Rated 2.6 out of 5 by 58
Rated 5.0 out of 5.0 by ctop End result was great... but needed to add 3 coats of Poly
Just like most of these reviews the product really does not have much poly in it and you will have to add your own poly after you apply this stain. I thought this going in so when I purchased this stain I also bought poly just in case. The color of the stain was real nice and after adding 3 coats of poly and sanding after the first and second coat our new bathroom sliding door turned out great!
July 4, 2016
Rated 1.0 out of 5.0 by ChewyNacho Absolutely TERRIBLE
I have stained many projects in two steps, First Stain, then Poly. This 2 in 1 seemed like a way to save time. I used this to re finish a hardwood floor for a nursery. The idea of saving a step was great, but it failed miserably. I stirred the can for a few minutes so it was evenly mixed. It seemed like I was painting the floor not staining it. The floor dried very uneven and now it looks like two dark colors of espresso coffee were dumped on my floor and it just looks bad... Some of it's glossy, most of it's not.
Baby is due in a week and I may have to start over. Trust me... Stain, then Poly. Never use this 2 in 1. I wont' tell you what my wife said when she saw the finished product.
March 21, 2016
Rated 1.0 out of 5.0 by Fred Don't do it on anything you value
Sanded down a 25 year old solid oak table. Thought I'd save some time and try this product, what a mistake. All of my comment are exactly the same as the multiple one star reviews of this product. It should say on the can, if you have an old piece of furniture that you are deciding to throw out or with a fresh coat of paint it might work in your kids college dorm room this product is for you! Next week I will have to start the entire project over again.
July 6, 2016
Rated 2.0 out of 5.0 by marrsgirl Meh. It worked, but I wish I'd gone a different route.
My neighbor gave me a very beat-up loft bed. It had so many scratches, dings, gouges, and what legitimately looked like teeth marks on one of the rails. It was also covered in marks from pens, crayons, and colored markers. But hey, free is free, and this was a solid wood piece that would have cost me $1000 or more new, and the alternative was to get the Ikea version, which I'm pretty sure is made from the recycled cardboard tubes from toilet paper rolls.
I knew I most definitely didn't want to have to strip and sand the whole thing down to bare wood. It's one of those huge beds with rails, headboard and footboard, plus two big end pieces with drawers, a desk, and shelves. I just wanted to sand down the problem areas and go from there. I had a sample can of another brand of espresso stain, and tested a small area. Even with the uneven sanded parts, the espresso color was able to achieve a uniform color and soaked right into the wood, right over the original "honey oak" stain. Bingo! Staining and sealing would be easier than prime+paint+seal, and the darker stain would disguise some of the deeper nicks in the wood. I just need to buy more stain.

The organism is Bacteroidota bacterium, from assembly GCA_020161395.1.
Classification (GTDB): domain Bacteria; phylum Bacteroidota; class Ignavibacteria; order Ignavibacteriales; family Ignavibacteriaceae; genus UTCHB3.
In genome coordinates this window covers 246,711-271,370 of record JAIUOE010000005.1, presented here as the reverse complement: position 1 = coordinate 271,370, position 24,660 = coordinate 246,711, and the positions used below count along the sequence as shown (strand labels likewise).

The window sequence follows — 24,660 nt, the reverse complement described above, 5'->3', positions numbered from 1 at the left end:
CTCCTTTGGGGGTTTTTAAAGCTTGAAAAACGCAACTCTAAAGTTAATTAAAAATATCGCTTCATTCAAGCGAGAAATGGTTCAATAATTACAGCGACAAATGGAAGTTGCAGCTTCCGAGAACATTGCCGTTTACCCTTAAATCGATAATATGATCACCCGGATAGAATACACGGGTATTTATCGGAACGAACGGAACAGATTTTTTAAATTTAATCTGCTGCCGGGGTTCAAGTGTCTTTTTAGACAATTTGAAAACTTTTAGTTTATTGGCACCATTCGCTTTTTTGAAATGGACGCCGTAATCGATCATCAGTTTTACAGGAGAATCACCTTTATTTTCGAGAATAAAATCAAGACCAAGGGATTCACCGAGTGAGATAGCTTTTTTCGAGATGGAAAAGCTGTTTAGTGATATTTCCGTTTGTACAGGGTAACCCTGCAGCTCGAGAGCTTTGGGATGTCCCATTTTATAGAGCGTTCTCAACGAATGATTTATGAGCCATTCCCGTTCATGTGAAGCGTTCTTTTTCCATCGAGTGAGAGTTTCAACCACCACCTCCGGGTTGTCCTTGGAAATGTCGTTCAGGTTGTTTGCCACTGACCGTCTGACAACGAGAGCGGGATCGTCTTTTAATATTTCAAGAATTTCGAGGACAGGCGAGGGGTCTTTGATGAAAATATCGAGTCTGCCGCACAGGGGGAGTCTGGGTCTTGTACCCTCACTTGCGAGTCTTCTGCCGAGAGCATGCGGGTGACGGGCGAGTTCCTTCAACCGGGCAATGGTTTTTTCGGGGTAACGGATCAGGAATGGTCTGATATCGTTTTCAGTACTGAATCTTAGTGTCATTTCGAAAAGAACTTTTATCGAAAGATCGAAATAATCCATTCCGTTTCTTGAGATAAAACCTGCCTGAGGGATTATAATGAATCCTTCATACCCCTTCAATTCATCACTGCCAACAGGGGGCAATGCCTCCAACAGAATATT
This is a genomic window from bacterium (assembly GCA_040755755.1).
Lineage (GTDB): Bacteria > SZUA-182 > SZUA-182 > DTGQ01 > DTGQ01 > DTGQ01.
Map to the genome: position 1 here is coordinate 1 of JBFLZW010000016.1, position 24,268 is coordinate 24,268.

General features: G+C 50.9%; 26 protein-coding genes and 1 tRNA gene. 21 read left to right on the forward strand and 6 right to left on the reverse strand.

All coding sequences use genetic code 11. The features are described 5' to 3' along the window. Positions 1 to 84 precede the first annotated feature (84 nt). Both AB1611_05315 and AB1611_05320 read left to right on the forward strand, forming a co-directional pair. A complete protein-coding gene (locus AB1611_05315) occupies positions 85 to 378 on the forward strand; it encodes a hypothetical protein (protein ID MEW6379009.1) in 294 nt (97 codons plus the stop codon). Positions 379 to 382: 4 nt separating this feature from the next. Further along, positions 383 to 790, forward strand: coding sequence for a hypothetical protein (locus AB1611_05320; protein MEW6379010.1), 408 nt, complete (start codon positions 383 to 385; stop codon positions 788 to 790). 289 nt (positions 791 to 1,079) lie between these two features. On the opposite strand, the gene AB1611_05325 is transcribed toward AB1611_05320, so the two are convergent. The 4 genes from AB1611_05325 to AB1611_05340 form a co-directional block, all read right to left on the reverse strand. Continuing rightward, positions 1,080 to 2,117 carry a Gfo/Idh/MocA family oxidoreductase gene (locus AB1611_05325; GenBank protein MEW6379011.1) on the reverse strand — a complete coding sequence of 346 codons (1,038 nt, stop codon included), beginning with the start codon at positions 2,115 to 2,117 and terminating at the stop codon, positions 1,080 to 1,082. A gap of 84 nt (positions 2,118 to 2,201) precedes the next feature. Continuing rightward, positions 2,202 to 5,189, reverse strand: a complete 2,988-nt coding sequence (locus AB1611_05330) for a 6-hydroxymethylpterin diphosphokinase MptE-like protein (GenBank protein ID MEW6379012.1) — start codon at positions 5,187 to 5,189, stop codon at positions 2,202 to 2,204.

When I got to the store I saw this stuff, and like other reviewers, was enticed by the idea of "stain plus seal in one". Well, first off, this stuff is nothing like traditional stain. It's more like painting polyurethane, only much, much worse. Think of it as a tinted polyurethane, with Elmers Glue mixed in. The instructions say to paint a THIN coat, and boy they weren't kidding! It is very easy to overload your brush, and if you get too much on, good luck redistributing it! I finally found my stride and figured out that I needed to keep my brush pretty dry, but the first section I painted looked like I'd used my dog as a paint brush. The good news is that a little does go a long way. The bad news is the pure tedium that is endured trying to achieve a finish that isn't gloppy and full of brush streaks.
The instructions recommend two coats. OHGODNO. I still wasn't quite sure if the one coat of this stuff was easier than one coat of stain + sealer, but I definitely knew I didn't want to do it all over again. Perhaps another coat would have achieved an actual uniform espresso color… what I had was more of an aged/patina sort of dark walnut. The instructions add that a third coat will make the color richer. I'm pretty sure I don't want to live in a world where three coats of this is required. I decided that I could live with it as is, as it definitely looked better than before. Perhaps if this had been going back into the neighbor's house with the marker-happy, furniture chewers, I would have opted for the second coat, but I decided I would take my chances. I found an inconspicuous spot, and using my fingernail tried to scrape away the finish. It stayed put! At least it seems pretty durable.